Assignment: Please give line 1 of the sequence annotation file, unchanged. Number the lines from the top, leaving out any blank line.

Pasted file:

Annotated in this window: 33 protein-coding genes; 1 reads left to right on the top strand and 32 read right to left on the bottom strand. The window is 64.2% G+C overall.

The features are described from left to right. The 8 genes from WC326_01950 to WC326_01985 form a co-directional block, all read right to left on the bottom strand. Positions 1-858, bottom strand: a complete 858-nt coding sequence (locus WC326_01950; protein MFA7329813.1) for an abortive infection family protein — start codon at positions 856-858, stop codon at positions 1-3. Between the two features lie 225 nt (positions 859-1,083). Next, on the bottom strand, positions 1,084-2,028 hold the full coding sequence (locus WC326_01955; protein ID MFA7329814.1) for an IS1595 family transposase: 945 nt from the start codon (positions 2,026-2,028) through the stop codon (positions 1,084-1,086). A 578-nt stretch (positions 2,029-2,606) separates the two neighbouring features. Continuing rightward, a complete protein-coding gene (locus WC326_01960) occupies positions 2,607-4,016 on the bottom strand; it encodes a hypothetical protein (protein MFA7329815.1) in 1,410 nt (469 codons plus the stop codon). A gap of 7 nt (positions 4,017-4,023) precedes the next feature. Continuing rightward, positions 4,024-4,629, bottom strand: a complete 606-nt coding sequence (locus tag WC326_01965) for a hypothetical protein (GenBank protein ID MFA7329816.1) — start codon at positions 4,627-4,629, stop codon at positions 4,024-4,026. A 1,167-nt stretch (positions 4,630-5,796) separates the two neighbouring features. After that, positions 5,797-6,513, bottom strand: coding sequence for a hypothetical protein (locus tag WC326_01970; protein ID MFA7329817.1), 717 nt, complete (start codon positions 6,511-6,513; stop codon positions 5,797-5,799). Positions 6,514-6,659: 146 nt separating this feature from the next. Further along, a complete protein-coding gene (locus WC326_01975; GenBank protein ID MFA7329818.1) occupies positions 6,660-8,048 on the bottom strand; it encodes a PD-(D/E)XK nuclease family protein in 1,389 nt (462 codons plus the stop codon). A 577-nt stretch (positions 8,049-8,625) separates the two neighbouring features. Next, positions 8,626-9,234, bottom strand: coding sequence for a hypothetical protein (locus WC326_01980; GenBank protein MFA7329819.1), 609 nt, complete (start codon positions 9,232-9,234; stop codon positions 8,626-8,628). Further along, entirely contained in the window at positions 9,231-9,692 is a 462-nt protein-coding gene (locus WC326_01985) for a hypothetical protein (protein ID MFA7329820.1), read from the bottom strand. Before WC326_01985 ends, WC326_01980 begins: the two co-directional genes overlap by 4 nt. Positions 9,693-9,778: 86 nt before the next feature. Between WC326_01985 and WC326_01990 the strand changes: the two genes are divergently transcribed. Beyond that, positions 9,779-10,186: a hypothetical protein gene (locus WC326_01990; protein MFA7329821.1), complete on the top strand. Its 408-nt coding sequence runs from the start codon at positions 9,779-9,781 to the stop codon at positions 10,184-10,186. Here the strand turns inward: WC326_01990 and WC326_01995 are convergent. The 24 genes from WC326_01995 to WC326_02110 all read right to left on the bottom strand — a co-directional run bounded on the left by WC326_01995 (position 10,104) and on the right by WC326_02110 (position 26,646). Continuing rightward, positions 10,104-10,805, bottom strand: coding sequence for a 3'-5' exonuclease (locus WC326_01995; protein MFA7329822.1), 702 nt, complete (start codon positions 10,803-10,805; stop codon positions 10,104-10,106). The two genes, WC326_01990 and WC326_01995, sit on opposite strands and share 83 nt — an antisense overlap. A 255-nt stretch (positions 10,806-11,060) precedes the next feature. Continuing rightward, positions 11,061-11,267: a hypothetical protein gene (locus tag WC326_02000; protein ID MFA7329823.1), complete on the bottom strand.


Annotated in this window: 33 protein-coding genes; 1 reads left to right on the top strand and 32 read right to left on the bottom strand. The window is 64.2% G+C overall.